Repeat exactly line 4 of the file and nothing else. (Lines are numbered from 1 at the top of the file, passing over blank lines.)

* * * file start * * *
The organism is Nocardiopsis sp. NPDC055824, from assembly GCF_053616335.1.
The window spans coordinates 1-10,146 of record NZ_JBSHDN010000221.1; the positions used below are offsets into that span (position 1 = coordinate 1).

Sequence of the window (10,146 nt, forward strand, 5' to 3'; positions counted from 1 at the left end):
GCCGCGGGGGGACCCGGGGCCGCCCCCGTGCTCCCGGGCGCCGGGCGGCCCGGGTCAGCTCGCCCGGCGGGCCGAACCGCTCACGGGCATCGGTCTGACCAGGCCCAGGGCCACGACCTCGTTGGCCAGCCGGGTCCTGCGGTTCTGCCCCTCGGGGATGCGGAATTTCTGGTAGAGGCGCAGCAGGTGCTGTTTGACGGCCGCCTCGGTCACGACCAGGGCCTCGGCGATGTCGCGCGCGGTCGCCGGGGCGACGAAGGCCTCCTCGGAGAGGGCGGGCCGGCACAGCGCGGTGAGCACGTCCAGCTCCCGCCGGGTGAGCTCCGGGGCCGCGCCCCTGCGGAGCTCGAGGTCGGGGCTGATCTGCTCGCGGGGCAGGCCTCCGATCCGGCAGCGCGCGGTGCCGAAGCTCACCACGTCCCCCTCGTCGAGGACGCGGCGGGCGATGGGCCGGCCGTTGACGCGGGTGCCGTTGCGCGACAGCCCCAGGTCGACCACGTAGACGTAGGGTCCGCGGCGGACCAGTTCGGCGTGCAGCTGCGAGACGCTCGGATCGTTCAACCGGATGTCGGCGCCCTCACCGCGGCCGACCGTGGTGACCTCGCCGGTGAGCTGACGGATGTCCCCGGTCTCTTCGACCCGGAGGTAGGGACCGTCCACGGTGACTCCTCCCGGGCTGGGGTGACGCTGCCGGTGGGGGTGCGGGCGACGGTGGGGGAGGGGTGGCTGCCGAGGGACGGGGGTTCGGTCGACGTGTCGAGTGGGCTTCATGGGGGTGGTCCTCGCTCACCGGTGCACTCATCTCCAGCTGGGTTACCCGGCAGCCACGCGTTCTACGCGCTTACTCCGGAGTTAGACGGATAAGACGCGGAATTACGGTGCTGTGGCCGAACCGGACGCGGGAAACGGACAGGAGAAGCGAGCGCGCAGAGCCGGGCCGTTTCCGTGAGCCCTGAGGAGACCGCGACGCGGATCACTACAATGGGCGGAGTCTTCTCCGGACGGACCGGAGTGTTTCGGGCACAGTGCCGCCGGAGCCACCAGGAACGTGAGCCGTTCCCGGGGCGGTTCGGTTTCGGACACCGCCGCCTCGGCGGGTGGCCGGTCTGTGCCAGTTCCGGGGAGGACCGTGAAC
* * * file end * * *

GCCGCGGGGGGACCCGGGGCCGCCCCCGTGCTCCCGGGCGCCGGGCGGCCCGGGTCAGCTCGCCCGGCGGGCCGAACCGCTCACGGGCATCGGTCTGACCAGGCCCAGGGCCACGACCTCGTTGGCCAGCCGGGTCCTGCGGTTCTGCCCCTCGGGGATGCGGAATTTCTGGTAGAGGCGCAGCAGGTGCTGTTTGACGGCCGCCTCGGTCACGACCAGGGCCTCGGCGATGTCGCGCGCGGTCGCCGGGGCGACGAAGGCCTCCTCGGAGAGGGCGGGCCGGCACAGCGCGGTGAGCACGTCCAGCTCCCGCCGGGTGAGCTCCGGGGCCGCGCCCCTGCGGAGCTCGAGGTCGGGGCTGATCTGCTCGCGGGGCAGGCCTCCGATCCGGCAGCGCGCGGTGCCGAAGCTCACCACGTCCCCCTCGTCGAGGACGCGGCGGGCGATGGGCCGGCCGTTGACGCGGGTGCCGTTGCGCGACAGCCCCAGGTCGACCACGTAGACGTAGGGTCCGCGGCGGACCAGTTCGGCGTGCAGCTGCGAGACGCTCGGATCGTTCAACCGGATGTCGGCGCCCTCACCGCGGCCGACCGTGGTGACCTCGCCGGTGAGCTGACGGATGTCCCCGGTCTCTTCGACCCGGAGGTAGGGACCGTCCACGGTGACTCCTCCCGGGCTGGGGTGACGCTGCCGGTGGGGGTGCGGGCGACGGTGGGGGAGGGGTGGCTGCCGAGGGACGGGGGTTCGGTCGACGTGTCGAGTGGGCTTCATGGGGGTGGTCCTCGCTCACCGGTGCACTCATCTCCAGCTGGGTTACCCGGCAGCCACGCGTTCTACGCGCTTACTCCGGAGTTAGACGGATAAGACGCGGAATTACGGTGCTGTGGCCGAACCGGACGCGGGAAACGGACAGGAGAAGCGAGCGCGCAGAGCCGGGCCGTTTCCGTGAGCCCTGAGGAGACCGCGACGCGGATCACTACAATGGGCGGAGTCTTCTCCGGACGGACCGGAGTGTTTCGGGCACAGTGCCGCCGGAGCCACCAGGAACGTGAGCCGTTCCCGGGGCGGTTCGGTTTCGGACACCGCCGCCTCGGCGGGTGGCCGGTCTGTGCCAGTTCCGGGGAGGACCGTGAAC